A molecular density functional theory approach to electron transfer reactions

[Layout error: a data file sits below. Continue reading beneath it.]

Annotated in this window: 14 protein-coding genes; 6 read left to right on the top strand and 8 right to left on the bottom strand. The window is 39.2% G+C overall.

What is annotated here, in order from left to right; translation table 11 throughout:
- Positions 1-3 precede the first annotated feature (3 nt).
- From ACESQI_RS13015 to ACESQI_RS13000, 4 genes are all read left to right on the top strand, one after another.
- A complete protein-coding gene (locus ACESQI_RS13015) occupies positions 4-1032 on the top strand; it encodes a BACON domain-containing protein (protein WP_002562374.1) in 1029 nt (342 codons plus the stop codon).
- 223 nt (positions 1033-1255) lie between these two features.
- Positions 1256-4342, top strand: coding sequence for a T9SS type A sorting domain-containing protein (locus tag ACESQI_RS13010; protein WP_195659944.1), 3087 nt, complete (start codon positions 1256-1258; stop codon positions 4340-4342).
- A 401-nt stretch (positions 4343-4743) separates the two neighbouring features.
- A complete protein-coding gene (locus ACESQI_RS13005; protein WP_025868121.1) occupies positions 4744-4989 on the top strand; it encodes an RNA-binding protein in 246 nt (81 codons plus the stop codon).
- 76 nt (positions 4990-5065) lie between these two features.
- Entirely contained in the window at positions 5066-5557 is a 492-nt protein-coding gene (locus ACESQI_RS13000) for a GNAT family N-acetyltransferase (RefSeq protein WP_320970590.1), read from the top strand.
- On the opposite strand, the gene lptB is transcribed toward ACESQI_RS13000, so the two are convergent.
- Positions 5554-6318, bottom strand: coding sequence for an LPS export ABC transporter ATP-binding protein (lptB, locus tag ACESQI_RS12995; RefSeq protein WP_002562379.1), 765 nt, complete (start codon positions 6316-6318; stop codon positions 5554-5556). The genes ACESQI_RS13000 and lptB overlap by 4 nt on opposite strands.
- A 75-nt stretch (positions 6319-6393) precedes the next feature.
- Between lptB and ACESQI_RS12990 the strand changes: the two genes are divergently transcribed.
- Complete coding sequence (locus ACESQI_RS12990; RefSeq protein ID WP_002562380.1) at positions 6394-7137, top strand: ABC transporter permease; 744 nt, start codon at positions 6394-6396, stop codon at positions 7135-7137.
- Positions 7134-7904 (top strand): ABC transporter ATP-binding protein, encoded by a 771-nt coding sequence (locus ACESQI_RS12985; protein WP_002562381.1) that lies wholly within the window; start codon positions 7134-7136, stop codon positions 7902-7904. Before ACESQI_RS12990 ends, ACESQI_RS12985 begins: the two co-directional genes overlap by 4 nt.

Beyond the dielectric continuum description initiated by Marcus theory, the standard theoretical approach to study electron transfer (ET) reactions in solution or at interfaces is to use classical force field or ab initio molecular dynamics simulations. We present here an alternative method based on liquid-state theory, namely molecular density functional theory, which is numerically much more efficient than simulations while still retaining the molecular nature of the solvent. We begin by reformulating molecular ET theory in a density functional language and show how to compute the various observables characterizing ET reactions from an ensemble of density functional minimizations. In particular, we define within that formulation the relevant order parameter of the reaction, the so-called vertical energy gap, and determine the Marcus free energy curves of both reactant and product states along that coordinate. Important thermodynamic quantities such as the reaction free energy and the reorganization free energies follow. We assess the validity of the method by studying the model Cl0 → Cl+ and Cl0 → Cl− ET reactions in bulk water for which molecular dynamics results are available. The anionic case is found to violate the standard Marcus theory. Finally, we take advantage of the computational efficiency of the method to study the influence of a solid–solvent interface on the ET, by investigating the evolution of the reorganization free energy of the Cl0 → Cl+ reaction when the atom approaches an atomistically resolved wall.